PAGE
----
But at her press conference earlier in the day, Lingle noted obstacles that the state faces in performing a widespread assessment of all public and private dams in the state.
"We have minimal staff that would be available to inspect dams anywhere in the state, certainly not the kind of staff that could do it on a regular basis," Lingle said.
She has asked for emergency funding for several state departments to help cover the costs of recovery efforts in the past three weeks of rainstorms. She is also asking for emergency funding to hire consultants to help determine the structural integrity of dams and reservoirs, assess risks and recommend long-term plans to ensure dam safety.
Lingle said now is not the time for questions about when, or if, the state inspected the dam.
"We're dealing with the loss of life right now as opposed to what happened and what was inspected in years past," Lingle said. "We're really focused on helping the community to recover right now from this tragedy.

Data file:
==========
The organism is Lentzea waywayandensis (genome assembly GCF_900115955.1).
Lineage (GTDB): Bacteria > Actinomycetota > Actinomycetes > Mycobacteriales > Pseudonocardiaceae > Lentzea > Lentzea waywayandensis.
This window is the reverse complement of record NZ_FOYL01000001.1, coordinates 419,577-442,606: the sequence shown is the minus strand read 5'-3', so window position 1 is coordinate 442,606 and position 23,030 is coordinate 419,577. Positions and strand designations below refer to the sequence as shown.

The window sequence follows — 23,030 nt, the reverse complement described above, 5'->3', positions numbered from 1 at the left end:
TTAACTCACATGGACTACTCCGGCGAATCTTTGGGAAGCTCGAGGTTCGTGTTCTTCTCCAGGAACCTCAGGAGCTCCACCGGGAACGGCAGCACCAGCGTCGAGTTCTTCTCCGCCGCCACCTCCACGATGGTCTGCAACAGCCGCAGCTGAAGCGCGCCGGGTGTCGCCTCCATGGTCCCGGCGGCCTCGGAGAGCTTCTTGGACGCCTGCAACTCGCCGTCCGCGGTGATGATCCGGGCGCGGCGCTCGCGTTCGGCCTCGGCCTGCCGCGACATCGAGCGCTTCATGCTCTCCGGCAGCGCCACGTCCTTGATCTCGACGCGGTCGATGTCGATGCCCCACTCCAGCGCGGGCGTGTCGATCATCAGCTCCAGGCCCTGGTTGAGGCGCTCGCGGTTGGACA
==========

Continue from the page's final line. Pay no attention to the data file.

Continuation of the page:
"It's just not a priority right now to know the last time it was inspected. It certainly is important; it will be a priority ... but right now our focus is on protecting the homes that are still in the area."
Lingle noted that the division charged with carrying out inspections has only one full-time and one part-time staff member. Kauai alone has about 60 private and 13 public dams, she said. Statewide, there are about 140 dams.
"It is an issue that the Legislature and I are going to have give more attention to going forward because there are so many of these reservoirs now located on private property," she said.
Yesterday, House lawmakers asked for a review to look into the ownership of all dams, their conditions and the estimated damage that could be caused if the structures fell. State senators introduced a resolution calling for a study of all streams and drainage channels in the state.
Lawmakers also sought a study for an action plan to address the repair and restoration of dams classified as "high hazard" and look into what course of action the state should take if the owner of a dam refuses to make needed repairs.
Lingle said she wants to take a broad approach to any assessment of the state's dams and reservoirs.